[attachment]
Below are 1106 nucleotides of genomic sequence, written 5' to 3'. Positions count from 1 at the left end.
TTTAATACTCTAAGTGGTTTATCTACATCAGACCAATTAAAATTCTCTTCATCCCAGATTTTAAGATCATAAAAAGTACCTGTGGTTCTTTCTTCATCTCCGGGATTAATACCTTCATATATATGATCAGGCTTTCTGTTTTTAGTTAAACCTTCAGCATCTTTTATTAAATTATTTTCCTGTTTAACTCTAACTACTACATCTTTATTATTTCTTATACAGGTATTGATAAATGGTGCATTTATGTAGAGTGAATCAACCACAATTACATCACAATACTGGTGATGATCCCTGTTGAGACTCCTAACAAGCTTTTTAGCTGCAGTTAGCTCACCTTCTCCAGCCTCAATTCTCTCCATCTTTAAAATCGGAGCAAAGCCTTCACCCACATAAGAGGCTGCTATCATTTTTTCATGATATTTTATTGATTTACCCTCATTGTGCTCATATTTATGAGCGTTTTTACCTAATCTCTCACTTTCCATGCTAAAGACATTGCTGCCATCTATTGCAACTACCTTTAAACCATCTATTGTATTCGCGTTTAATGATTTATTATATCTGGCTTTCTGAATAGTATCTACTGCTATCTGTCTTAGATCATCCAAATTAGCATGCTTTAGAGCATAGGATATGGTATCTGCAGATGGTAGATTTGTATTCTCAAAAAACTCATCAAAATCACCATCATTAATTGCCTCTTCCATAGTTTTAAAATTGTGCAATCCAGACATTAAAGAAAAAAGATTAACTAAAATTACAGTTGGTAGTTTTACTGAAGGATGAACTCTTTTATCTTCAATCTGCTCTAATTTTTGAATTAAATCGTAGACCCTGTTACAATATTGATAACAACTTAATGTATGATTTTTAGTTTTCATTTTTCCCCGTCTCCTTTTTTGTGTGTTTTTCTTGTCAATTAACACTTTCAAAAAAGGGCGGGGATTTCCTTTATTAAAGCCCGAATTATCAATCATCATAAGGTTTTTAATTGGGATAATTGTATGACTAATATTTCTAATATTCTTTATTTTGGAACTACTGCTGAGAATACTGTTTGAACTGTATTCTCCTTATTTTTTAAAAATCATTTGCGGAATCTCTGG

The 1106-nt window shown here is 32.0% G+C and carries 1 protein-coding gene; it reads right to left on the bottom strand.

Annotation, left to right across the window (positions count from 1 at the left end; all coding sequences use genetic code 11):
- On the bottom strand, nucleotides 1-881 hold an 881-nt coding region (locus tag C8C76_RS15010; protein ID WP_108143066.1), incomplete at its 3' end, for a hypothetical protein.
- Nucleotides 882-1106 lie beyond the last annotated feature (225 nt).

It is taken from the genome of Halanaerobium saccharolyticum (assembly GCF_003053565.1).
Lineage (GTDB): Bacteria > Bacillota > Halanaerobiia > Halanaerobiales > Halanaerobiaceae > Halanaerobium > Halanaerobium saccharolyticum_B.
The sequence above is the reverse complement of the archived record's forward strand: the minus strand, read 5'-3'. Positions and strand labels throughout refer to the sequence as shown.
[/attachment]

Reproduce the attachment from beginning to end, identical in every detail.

Below are 1106 nucleotides of genomic sequence, written 5' to 3'. Positions count from 1 at the left end.
TTTAATACTCTAAGTGGTTTATCTACATCAGACCAATTAAAATTCTCTTCATCCCAGATTTTAAGATCATAAAAAGTACCTGTGGTTCTTTCTTCATCTCCGGGATTAATACCTTCATATATATGATCAGGCTTTCTGTTTTTAGTTAAACCTTCAGCATCTTTTATTAAATTATTTTCCTGTTTAACTCTAACTACTACATCTTTATTATTTCTTATACAGGTATTGATAAATGGTGCATTTATGTAGAGTGAATCAACCACAATTACATCACAATACTGGTGATGATCCCTGTTGAGACTCCTAACAAGCTTTTTAGCTGCAGTTAGCTCACCTTCTCCAGCCTCAATTCTCTCCATCTTTAAAATCGGAGCAAAGCCTTCACCCACATAAGAGGCTGCTATCATTTTTTCATGATATTTTATTGATTTACCCTCATTGTGCTCATATTTATGAGCGTTTTTACCTAATCTCTCACTTTCCATGCTAAAGACATTGCTGCCATCTATTGCAACTACCTTTAAACCATCTATTGTATTCGCGTTTAATGATTTATTATATCTGGCTTTCTGAATAGTATCTACTGCTATCTGTCTTAGATCATCCAAATTAGCATGCTTTAGAGCATAGGATATGGTATCTGCAGATGGTAGATTTGTATTCTCAAAAAACTCATCAAAATCACCATCATTAATTGCCTCTTCCATAGTTTTAAAATTGTGCAATCCAGACATTAAAGAAAAAAGATTAACTAAAATTACAGTTGGTAGTTTTACTGAAGGATGAACTCTTTTATCTTCAATCTGCTCTAATTTTTGAATTAAATCGTAGACCCTGTTACAATATTGATAACAACTTAATGTATGATTTTTAGTTTTCATTTTTCCCCGTCTCCTTTTTTGTGTGTTTTTCTTGTCAATTAACACTTTCAAAAAAGGGCGGGGATTTCCTTTATTAAAGCCCGAATTATCAATCATCATAAGGTTTTTAATTGGGATAATTGTATGACTAATATTTCTAATATTCTTTATTTTGGAACTACTGCTGAGAATACTGTTTGAACTGTATTCTCCTTATTTTTTAAAAATCATTTGCGGAATCTCTGG

The 1106-nt window shown here is 32.0% G+C and carries 1 protein-coding gene; it reads right to left on the bottom strand.

Annotation, left to right across the window (positions count from 1 at the left end; all coding sequences use genetic code 11):
- On the bottom strand, nucleotides 1-881 hold an 881-nt coding region (locus tag C8C76_RS15010; protein ID WP_108143066.1), incomplete at its 3' end, for a hypothetical protein.
- Nucleotides 882-1106 lie beyond the last annotated feature (225 nt).

It is taken from the genome of Halanaerobium saccharolyticum (assembly GCF_003053565.1).
Lineage (GTDB): Bacteria > Bacillota > Halanaerobiia > Halanaerobiales > Halanaerobiaceae > Halanaerobium > Halanaerobium saccharolyticum_B.
The sequence above is the reverse complement of the archived record's forward strand: the minus strand, read 5'-3'. Positions and strand labels throughout refer to the sequence as shown.